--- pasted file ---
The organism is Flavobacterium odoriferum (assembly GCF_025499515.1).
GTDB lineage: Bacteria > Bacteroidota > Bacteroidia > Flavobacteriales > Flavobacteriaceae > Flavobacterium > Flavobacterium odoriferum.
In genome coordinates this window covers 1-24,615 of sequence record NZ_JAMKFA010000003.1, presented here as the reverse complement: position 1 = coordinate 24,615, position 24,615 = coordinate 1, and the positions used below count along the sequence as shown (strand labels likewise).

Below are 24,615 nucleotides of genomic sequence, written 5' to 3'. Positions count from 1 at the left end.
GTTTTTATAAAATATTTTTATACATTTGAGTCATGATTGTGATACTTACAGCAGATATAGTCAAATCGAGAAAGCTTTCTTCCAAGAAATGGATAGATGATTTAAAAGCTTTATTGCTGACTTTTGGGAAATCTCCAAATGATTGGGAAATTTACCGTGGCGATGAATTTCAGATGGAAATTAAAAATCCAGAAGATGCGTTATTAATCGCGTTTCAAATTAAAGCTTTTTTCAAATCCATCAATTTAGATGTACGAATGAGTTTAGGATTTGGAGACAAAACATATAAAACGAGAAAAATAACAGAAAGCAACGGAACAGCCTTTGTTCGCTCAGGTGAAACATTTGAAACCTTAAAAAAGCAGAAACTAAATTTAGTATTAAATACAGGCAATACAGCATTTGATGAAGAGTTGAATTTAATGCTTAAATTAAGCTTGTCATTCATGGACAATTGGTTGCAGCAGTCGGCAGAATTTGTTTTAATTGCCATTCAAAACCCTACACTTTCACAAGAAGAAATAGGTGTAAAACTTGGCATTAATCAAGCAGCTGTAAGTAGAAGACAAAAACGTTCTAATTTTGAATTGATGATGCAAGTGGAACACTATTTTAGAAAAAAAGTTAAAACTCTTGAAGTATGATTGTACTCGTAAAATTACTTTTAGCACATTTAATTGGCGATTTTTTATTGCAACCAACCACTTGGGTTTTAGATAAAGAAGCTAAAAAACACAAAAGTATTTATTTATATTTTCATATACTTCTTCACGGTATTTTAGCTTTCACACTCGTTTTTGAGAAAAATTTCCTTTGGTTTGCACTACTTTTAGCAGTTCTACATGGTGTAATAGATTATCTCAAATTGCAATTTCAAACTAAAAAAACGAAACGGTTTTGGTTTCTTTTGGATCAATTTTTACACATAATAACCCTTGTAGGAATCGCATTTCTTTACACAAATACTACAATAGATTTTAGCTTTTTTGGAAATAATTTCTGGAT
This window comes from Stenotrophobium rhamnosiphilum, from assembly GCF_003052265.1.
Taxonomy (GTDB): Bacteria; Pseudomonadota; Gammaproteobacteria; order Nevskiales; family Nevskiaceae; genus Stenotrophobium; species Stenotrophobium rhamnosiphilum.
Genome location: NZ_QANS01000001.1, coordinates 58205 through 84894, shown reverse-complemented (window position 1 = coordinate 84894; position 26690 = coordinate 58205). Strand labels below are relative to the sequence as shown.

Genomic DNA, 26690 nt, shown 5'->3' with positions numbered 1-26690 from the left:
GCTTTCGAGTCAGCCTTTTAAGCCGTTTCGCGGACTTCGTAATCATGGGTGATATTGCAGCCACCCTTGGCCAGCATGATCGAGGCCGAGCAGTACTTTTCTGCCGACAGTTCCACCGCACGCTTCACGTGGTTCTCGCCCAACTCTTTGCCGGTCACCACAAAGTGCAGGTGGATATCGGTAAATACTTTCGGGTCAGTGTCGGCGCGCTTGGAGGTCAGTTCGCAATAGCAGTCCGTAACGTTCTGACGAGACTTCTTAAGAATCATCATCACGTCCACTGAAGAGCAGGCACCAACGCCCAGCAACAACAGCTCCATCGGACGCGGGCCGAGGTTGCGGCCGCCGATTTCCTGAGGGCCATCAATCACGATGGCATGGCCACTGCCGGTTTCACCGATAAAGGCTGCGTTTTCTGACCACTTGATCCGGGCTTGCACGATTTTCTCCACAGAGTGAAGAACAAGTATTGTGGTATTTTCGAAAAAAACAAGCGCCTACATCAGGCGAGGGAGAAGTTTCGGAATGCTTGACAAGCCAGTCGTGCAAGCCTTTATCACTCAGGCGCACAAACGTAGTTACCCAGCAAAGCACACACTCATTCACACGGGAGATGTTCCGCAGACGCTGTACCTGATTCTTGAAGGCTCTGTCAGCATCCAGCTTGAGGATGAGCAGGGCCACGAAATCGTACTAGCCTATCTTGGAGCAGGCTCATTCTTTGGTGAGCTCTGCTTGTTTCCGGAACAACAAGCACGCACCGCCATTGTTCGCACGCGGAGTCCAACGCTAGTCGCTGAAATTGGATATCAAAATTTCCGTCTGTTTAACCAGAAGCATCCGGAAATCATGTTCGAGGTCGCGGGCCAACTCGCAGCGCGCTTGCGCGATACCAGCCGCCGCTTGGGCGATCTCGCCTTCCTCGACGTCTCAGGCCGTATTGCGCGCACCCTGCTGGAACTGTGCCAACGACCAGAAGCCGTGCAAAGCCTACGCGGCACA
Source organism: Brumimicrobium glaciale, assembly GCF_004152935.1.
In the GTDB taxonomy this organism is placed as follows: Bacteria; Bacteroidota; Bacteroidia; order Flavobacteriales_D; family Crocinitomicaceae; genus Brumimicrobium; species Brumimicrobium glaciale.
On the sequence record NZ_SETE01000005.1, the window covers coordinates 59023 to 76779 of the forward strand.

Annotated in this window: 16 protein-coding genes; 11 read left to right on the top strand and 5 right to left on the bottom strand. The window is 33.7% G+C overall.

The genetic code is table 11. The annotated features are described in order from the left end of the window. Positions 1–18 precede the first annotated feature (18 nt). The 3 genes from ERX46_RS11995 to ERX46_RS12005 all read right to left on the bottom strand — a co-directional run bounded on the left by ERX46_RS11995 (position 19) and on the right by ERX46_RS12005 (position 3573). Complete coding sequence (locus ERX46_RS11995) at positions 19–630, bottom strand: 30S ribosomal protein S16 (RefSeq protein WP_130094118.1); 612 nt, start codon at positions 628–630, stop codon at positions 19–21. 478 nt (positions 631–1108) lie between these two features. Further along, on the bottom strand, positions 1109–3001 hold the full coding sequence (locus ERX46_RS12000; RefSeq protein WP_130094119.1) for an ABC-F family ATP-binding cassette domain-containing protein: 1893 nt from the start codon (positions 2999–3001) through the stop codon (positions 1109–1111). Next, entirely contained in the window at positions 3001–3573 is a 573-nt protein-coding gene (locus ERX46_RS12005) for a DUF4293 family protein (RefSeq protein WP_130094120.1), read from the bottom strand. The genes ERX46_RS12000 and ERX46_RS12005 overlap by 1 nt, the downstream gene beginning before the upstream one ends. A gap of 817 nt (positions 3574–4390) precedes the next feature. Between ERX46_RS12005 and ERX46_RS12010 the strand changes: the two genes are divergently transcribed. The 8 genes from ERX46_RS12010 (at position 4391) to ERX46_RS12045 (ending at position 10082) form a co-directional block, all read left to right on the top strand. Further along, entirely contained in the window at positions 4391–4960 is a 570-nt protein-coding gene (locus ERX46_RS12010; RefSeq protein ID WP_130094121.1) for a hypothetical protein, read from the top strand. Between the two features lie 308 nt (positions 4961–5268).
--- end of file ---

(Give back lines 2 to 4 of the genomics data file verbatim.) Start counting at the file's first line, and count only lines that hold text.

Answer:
GTDB lineage: Bacteria > Bacteroidota > Bacteroidia > Flavobacteriales > Flavobacteriaceae > Flavobacterium > Flavobacterium odoriferum.
In genome coordinates this window covers 1-24,615 of sequence record NZ_JAMKFA010000003.1, presented here as the reverse complement: position 1 = coordinate 24,615, position 24,615 = coordinate 1, and the positions used below count along the sequence as shown (strand labels likewise).

Below are 24,615 nucleotides of genomic sequence, written 5' to 3'. Positions count from 1 at the left end.